happens. Everyone in Washington is flying blind. And they know it. Their hope
is that something they do will stick, because if it doesn't, we'll be in a
pickle for a long, long time.
nobody uses DSL broadband Internet service: It's
just too slow. When we first moved in, the house had DSL service from Verizon.
I ordered Time Warner cable modem service. Here are the results.
Quinta, Coachella Valley, CA
To test your
own speed, go to Speakeasy.
is not all. Several things determine how fast you'll see stuff on the Internet:
1. The speed
of your preferred site. Jon Stewart of Comedy Central's The Daily Show
did a brilliant piece on just how awful CNBC can be. Go here: CNBC
Gives Financial Advice. The piece is
so popular it's overwhelming Comedy Central's computer servers and sometimes
they hang. However, you must watch it -- even if you have to go back to the
site at different times.
The speed of your computer. The more powerful your computer and its graphics
chips, the faster it can assemble the onrush of bits into text, graphics and
The speed of your browser software. Allegedly
Apple's new Safari browser is really fast, but cumbersome. I prefer
Susan likes Internet Explorer.
Gotcha in Short Sales: Yesterday I wrote
about being taxed on short sales. It's more complicated. It's called "cancellation
of debt." This is what the IRS says:
If you borrow
money from a commercial lender and the lender later cancels or forgives
the debt, you may have to include the canceled amount in income for tax
purposes, depending on the circumstances. When you borrowed the money you
were not required to include the loan proceeds in income because you had
an obligation to repay the lender. When that obligation is subsequently
forgiven, the amount you received as loan proceeds is normally reportable
as income because you no longer have an obligation to repay the lender.
The lender is usually required to report the amount of the canceled debt
to you and the IRS on a Form 1099-C, Cancellation of Debt.
However in 2007,
Congress passed The Mortgage Forgiveness Debt Relief Act. It said that cancellation
of debt income was not taxable on qualified principal residence indebtedness.
For more, go to the IRS's
of Circuit City's stores will close for good by Sunday. Once Circuit
City was the nation's second-largest consumer electronics retailer.
Now it's gone. It is liquidating its remaining 567 U.S. stores and laying
off 34,000 employees. That's a lot of families.
This is my new
friend taking fixtures away. He paid $100 to fill his garage with very sturdy
in the Coachella Valley, CA. This is where
we're staying for March. Start with the Number One exhibit, the thermometer.
I took these photos yesterday afternoon.
is the view from our backyard looking one way.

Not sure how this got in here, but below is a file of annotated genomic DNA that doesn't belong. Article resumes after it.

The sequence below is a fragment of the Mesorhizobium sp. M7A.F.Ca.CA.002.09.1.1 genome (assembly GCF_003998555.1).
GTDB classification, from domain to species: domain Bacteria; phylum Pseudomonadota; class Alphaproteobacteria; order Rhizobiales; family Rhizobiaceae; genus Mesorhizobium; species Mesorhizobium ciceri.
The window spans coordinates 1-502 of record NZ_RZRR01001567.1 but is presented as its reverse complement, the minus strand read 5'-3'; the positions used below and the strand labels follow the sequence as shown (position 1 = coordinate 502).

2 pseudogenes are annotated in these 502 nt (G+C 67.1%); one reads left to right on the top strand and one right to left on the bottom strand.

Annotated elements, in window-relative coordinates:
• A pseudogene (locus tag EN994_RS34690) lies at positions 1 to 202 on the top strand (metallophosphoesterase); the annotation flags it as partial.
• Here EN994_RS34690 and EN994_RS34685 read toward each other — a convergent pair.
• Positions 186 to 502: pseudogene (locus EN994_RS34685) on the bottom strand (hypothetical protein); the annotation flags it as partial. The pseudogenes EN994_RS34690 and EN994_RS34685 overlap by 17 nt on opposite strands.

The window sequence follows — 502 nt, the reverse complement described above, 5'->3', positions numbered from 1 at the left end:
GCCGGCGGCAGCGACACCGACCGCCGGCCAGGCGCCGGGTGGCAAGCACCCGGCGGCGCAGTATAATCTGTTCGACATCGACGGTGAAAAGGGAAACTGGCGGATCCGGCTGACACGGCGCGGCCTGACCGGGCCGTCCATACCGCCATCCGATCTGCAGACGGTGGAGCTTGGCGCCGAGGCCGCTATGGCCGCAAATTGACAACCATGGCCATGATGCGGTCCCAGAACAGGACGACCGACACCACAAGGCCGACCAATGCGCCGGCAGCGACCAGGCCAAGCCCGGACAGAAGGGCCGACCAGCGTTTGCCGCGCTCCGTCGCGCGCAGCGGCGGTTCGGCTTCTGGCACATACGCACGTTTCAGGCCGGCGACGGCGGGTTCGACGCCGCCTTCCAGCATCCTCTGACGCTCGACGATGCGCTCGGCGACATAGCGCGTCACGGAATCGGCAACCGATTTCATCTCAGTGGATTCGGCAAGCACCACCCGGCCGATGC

the other way.
and you can see La Quinta mountain golf course. It costs a lot more to play
golf than tennis. There are rattlesnakes out there. They're friendly, so long
as you keep your golf balls on the green part.
This place employs
a veritable army of masked workers. This man came to blow away the leaves.
I didn't see any before he came. And I didn't see any after he left. But he
sure made a lot of noise.
This man came to spray for bugs. I haven't seen a bug yet. The stuff he had
was positively lethal. We declined his services.
I took all the
pictures with my new Canon G10. I underexposed most pictures by a stop or
two to enrich the color.
headlines that are not mistakes. Readers
bemoan today's lack of proofreading. They send me newspaper headlines. What
readers don't understand is this stuff is deliberate. Editors enjoy writing
great, bad headlines. I know I wrote them once, also. Enjoy:
Self Before Shooting Wife and Daughter (the man had a new skill).
Went Wrong in Jet Crash, Expert Says (You really think so?)
Campaign to Run Down Jaywalkers (These jaywalkers do get in the way).
Fails; Veterinarian Takes Over (What a guy).
War Dims Hope
for Peace (You think so?).
Isn't Settled Quickly, It May Last Awhile
of Obesity Looks for Larger Test Group (They weren't fat enough?).
Nutritious Snacks (Do they taste like chicken?)
Through Cemetery; Hundreds Dead (I could see that happening). I used to
ask my children, "How many people are dead in the cemetry over there?"
The answer, they figured early on, was "All of them." I have bright
kids. Now, only if they would make me some bright grandkids.
weekend. Don't read the financial section.
Go online and find yourself and the spouse a cheap four-day cruise. Hug the
kids. Play some tennis or golf. The economy will get better. It always has.
prices out here in the Coachella Valley are down 50%. Most places sell for
less than it costs to build them.
This column is about my personal search for the perfect
investment. I don't give investment advice. For that you have to be registered
with regulatory authorities, which I am not. I am a reporter and an investor.
I make my daily column -- Monday through Friday -- freely available for three
reasons: Writing is good for sorting things out in my brain. Second, the column
is research for a book I'm writing called "In Search of the Perfect
Investment." Third, I encourage my readers to send me their ideas,
concerns and experiences. That way we can all learn together. My email address
is . You can't
click on my email address. You have to re-type it . This protects me from
software scanning the Internet for email addresses to spam. I have no role
in choosing the Google ads on this site. Thus I cannot endorse, though some
look interesting. If you click on a link, Google may send me money. Please
note I'm not suggesting you do. That money, if there is any, may help pay
Michael's business school tuition. Read more about Google AdSense,
here and here.